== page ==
“The ability to plan, prevent and space pregnancies is directly linked to benefits to women, men, children and society, including more educational and economic opportunities, healthier babies, more stable families and a reduced taxpayer burden,” says Melissa St. Onge, a consultant with Planned Parenthood of Indiana and Kentucky.
For those who are starting their families, there’s an entirely different set of health issues to think about. Pregnant women with obesity can experience gestational diabetes and blood clotting disorders. Any expectant mother may have to deliver via cesarean section, and many in the medical community are now realizing that it is not ideal for moms or babies. Fortunately, most doctors are now doing everything they can to help safe, vaginal births take place and not induce labor unless it is absolutely medically necessary. Thankfully, we live in a city that has a number of excellent and experienced healthcare providers, and by this time next year we will also have a new birthing center from WomanCare.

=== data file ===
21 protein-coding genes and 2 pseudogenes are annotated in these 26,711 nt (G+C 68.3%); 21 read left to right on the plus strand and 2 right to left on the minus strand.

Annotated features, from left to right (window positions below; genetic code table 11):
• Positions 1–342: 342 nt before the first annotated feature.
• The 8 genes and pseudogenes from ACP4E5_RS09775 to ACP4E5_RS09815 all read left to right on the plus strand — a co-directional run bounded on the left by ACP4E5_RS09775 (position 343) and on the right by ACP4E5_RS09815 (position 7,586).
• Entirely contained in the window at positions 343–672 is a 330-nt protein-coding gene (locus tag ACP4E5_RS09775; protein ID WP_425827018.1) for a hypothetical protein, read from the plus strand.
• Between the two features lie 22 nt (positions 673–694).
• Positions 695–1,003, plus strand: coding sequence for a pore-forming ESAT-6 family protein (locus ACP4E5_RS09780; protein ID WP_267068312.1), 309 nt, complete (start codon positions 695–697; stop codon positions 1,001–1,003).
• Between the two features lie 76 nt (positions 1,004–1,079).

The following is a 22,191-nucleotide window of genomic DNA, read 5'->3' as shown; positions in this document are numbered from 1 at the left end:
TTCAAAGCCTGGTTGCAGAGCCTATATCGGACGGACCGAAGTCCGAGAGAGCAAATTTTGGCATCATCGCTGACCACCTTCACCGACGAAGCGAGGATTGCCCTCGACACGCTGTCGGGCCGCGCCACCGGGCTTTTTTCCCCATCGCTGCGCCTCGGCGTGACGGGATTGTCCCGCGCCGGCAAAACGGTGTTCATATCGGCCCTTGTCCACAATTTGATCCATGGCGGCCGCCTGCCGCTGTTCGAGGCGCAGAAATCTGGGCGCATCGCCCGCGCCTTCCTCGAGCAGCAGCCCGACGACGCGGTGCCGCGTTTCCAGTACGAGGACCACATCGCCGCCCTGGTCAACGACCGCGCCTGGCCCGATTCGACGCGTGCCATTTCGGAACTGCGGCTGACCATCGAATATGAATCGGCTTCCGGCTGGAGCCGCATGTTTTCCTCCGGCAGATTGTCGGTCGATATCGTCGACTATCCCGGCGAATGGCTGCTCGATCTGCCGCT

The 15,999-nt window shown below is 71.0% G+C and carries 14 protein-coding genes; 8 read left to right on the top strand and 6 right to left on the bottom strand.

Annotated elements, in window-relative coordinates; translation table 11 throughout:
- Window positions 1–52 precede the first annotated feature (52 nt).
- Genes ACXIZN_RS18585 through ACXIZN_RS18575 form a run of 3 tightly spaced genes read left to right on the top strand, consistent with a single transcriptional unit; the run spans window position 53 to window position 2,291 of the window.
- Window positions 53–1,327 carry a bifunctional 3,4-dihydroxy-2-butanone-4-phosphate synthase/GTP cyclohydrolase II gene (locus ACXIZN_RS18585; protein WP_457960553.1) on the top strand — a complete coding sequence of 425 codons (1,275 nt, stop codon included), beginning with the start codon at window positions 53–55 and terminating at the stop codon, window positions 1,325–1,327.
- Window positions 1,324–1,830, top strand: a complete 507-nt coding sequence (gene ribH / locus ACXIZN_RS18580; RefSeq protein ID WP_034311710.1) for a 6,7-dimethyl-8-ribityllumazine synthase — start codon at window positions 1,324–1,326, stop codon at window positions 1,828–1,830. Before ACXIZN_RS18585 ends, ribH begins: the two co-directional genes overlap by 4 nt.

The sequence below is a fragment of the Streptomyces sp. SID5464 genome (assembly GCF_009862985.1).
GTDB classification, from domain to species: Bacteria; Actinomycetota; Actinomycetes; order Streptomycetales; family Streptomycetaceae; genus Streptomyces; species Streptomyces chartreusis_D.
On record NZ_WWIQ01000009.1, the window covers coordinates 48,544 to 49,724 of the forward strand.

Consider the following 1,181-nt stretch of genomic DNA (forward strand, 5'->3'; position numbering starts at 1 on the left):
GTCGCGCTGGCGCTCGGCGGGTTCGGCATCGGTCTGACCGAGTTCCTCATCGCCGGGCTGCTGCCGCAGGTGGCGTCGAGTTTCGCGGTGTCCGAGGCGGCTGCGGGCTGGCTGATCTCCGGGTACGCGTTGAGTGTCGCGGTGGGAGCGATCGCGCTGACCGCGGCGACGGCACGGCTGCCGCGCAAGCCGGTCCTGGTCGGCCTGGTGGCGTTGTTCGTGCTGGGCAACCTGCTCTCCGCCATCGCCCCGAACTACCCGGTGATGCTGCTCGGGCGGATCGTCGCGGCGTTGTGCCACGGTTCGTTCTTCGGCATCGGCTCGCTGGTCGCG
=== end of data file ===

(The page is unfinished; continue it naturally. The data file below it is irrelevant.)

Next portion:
For those who are past their childbearing years and entering menopause, there is a great deal of good news. Women who previously would have had to undergo hysterectomies (which usually means experiencing pain, a long recovery time and a major decrease in libido) now have options for much less invasive surgeries. These include laparoscopic hysterectomies, which only require an overnight hospital stay and don’t leave a c-section-like scar, and endometrial ablation, which cauterizes the uterus to stop a woman’s menstrual cycle and can be performed as a simple, outpatient procedure.
Overall, maintaining our health and visiting the doctor regularly is a habit we can’t afford to give up. Routine mammograms, blood pressure and cholesterol checks, pelvic exams, pap smears, osteoporosis screenings and other vital tests are essential. The benefits of keeping ourselves in shape are immeasurable and will allow us to continue thriving like the strong and powerful beings that we are. VT